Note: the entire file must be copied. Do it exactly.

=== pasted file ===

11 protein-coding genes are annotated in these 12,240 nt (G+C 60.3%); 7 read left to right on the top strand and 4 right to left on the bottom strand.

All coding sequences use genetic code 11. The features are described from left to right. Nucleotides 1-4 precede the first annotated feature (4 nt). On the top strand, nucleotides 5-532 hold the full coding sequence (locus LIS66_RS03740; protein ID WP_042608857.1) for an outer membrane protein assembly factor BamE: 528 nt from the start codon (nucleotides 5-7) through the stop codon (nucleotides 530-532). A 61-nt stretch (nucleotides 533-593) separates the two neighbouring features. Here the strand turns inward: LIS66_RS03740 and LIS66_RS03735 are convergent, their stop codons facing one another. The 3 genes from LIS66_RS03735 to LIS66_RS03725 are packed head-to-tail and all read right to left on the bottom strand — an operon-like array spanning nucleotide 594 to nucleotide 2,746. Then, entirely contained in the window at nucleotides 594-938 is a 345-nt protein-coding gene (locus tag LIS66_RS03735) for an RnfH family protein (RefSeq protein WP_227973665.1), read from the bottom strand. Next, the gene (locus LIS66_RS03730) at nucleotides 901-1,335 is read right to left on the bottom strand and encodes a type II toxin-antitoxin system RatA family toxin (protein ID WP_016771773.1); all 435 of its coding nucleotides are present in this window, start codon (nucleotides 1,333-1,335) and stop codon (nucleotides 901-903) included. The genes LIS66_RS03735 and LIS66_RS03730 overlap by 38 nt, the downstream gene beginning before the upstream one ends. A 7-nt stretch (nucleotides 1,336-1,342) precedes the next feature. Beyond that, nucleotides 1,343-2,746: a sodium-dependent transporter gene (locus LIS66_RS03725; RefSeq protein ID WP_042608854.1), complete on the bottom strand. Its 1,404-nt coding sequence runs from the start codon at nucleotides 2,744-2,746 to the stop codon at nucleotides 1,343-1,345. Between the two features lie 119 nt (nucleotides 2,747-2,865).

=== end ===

11 protein-coding genes are annotated in these 12,240 nt (G+C 60.3%); 7 read left to right on the top strand and 4 right to left on the bottom strand.

All coding sequences use genetic code 11. The features are described from left to right. Nucleotides 1-4 precede the first annotated feature (4 nt). On the top strand, nucleotides 5-532 hold the full coding sequence (locus LIS66_RS03740; protein ID WP_042608857.1) for an outer membrane protein assembly factor BamE: 528 nt from the start codon (nucleotides 5-7) through the stop codon (nucleotides 530-532). A 61-nt stretch (nucleotides 533-593) separates the two neighbouring features. Here the strand turns inward: LIS66_RS03740 and LIS66_RS03735 are convergent, their stop codons facing one another. The 3 genes from LIS66_RS03735 to LIS66_RS03725 are packed head-to-tail and all read right to left on the bottom strand — an operon-like array spanning nucleotide 594 to nucleotide 2,746. Then, entirely contained in the window at nucleotides 594-938 is a 345-nt protein-coding gene (locus tag LIS66_RS03735) for an RnfH family protein (RefSeq protein WP_227973665.1), read from the bottom strand. Next, the gene (locus LIS66_RS03730) at nucleotides 901-1,335 is read right to left on the bottom strand and encodes a type II toxin-antitoxin system RatA family toxin (protein ID WP_016771773.1); all 435 of its coding nucleotides are present in this window, start codon (nucleotides 1,333-1,335) and stop codon (nucleotides 901-903) included. The genes LIS66_RS03735 and LIS66_RS03730 overlap by 38 nt, the downstream gene beginning before the upstream one ends. A 7-nt stretch (nucleotides 1,336-1,342) precedes the next feature. Beyond that, nucleotides 1,343-2,746: a sodium-dependent transporter gene (locus LIS66_RS03725; RefSeq protein ID WP_042608854.1), complete on the bottom strand. Its 1,404-nt coding sequence runs from the start codon at nucleotides 2,744-2,746 to the stop codon at nucleotides 1,343-1,345. Between the two features lie 119 nt (nucleotides 2,747-2,865).